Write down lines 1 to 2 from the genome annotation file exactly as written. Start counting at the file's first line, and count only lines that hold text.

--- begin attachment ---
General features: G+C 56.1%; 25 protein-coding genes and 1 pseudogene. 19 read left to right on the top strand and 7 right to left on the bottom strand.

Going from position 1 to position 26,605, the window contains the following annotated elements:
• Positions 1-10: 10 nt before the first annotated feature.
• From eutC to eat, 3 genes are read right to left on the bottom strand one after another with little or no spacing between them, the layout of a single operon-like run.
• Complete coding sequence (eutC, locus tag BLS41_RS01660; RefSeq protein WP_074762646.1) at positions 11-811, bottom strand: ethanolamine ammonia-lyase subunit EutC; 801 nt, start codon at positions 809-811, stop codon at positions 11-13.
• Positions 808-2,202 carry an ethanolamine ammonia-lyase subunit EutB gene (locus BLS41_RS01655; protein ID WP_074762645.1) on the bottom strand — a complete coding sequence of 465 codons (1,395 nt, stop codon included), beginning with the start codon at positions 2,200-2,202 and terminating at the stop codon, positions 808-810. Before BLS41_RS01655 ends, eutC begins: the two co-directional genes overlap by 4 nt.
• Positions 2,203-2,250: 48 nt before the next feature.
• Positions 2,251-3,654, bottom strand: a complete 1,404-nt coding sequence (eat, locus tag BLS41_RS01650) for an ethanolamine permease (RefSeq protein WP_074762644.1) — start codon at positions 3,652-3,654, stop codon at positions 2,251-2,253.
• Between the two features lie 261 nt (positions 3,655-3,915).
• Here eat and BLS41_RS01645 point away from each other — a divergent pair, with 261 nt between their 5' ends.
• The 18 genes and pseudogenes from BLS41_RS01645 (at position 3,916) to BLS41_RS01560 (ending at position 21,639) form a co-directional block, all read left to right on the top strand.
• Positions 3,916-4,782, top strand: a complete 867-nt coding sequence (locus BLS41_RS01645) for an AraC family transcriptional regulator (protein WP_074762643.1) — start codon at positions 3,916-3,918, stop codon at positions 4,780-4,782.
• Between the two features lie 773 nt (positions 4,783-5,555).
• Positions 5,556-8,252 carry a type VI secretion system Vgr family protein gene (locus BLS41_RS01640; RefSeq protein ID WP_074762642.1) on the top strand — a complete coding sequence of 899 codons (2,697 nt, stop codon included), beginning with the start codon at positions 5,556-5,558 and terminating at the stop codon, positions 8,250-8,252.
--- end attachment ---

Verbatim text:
General features: G+C 56.1%; 25 protein-coding genes and 1 pseudogene. 19 read left to right on the top strand and 7 right to left on the bottom strand.

Going from position 1 to position 26,605, the window contains the following annotated elements: